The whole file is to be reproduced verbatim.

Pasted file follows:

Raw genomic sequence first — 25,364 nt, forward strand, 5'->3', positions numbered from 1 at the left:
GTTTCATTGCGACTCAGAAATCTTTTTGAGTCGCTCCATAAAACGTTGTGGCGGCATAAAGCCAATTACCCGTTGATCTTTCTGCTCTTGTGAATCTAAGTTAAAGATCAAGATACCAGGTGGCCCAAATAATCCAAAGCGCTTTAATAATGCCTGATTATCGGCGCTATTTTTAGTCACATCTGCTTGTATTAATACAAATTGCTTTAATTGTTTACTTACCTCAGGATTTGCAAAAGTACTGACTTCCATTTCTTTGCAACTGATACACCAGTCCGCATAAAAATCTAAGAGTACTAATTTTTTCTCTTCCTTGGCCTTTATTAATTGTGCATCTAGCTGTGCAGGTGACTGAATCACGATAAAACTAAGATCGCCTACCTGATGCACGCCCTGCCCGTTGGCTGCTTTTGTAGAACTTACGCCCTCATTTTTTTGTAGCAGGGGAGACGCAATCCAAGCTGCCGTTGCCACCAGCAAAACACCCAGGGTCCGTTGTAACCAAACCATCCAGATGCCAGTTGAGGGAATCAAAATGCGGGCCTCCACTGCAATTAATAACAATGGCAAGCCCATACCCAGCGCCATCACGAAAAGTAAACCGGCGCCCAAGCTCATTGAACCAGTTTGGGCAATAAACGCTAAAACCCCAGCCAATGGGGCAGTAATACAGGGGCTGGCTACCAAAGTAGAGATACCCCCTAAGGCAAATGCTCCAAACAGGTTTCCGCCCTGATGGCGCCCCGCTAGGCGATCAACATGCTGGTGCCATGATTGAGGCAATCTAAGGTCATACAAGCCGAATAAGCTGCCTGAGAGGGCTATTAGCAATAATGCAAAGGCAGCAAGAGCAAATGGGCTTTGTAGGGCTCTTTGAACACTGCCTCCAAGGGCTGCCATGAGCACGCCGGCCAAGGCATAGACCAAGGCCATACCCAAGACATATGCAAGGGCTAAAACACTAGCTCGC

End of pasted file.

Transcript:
Raw genomic sequence first — 25,364 nt, forward strand, 5'->3', positions numbered from 1 at the left:
GTTTCATTGCGACTCAGAAATCTTTTTGAGTCGCTCCATAAAACGTTGTGGCGGCATAAAGCCAATTACCCGTTGATCTTTCTGCTCTTGTGAATCTAAGTTAAAGATCAAGATACCAGGTGGCCCAAATAATCCAAAGCGCTTTAATAATGCCTGATTATCGGCGCTATTTTTAGTCACATCTGCTTGTATTAATACAAATTGCTTTAATTGTTTACTTACCTCAGGATTTGCAAAAGTACTGACTTCCATTTCTTTGCAACTGATACACCAGTCCGCATAAAAATCTAAGAGTACTAATTTTTTCTCTTCCTTGGCCTTTATTAATTGTGCATCTAGCTGTGCAGGTGACTGAATCACGATAAAACTAAGATCGCCTACCTGATGCACGCCCTGCCCGTTGGCTGCTTTTGTAGAACTTACGCCCTCATTTTTTTGTAGCAGGGGAGACGCAATCCAAGCTGCCGTTGCCACCAGCAAAACACCCAGGGTCCGTTGTAACCAAACCATCCAGATGCCAGTTGAGGGAATCAAAATGCGGGCCTCCACTGCAATTAATAACAATGGCAAGCCCATACCCAGCGCCATCACGAAAAGTAAACCGGCGCCCAAGCTCATTGAACCAGTTTGGGCAATAAACGCTAAAACCCCAGCCAATGGGGCAGTAATACAGGGGCTGGCTACCAAAGTAGAGATACCCCCTAAGGCAAATGCTCCAAACAGGTTTCCGCCCTGATGGCGCCCCGCTAGGCGATCAACATGCTGGTGCCATGATTGAGGCAATCTAAGGTCATACAAGCCGAATAAGCTGCCTGAGAGGGCTATTAGCAATAATGCAAAGGCAGCAAGAGCAAATGGGCTTTGTAGGGCTCTTTGAACACTGCCTCCAAGGGCTGCCATGAGCACGCCGGCCAAGGCATAGACCAAGGCCATACCCAAGACATATGCAAGGGCTAAAACACTAGCTCGC